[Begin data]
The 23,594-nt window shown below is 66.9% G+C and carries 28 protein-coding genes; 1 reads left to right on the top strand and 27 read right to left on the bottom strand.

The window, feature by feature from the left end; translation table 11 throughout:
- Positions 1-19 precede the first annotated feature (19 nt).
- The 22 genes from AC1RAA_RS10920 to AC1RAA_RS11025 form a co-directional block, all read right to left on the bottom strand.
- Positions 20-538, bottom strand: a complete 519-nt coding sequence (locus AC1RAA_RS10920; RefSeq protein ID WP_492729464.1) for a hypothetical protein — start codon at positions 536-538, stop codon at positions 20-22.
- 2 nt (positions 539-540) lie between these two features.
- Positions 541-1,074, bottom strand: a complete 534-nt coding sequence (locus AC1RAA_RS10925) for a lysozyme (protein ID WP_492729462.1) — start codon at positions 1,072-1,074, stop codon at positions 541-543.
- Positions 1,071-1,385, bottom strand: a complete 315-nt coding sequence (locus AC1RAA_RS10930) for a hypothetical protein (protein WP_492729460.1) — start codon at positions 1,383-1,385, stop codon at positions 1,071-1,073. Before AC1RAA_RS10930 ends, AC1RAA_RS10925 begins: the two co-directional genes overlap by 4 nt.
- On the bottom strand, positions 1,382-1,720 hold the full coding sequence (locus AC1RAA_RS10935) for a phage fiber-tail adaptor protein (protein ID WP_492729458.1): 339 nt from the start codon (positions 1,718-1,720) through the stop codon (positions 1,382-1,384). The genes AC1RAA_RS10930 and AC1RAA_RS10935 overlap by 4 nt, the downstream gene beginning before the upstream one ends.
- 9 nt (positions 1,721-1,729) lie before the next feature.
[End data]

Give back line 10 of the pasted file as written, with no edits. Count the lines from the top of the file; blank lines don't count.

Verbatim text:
- 9 nt (positions 1,721-1,729) lie before the next feature.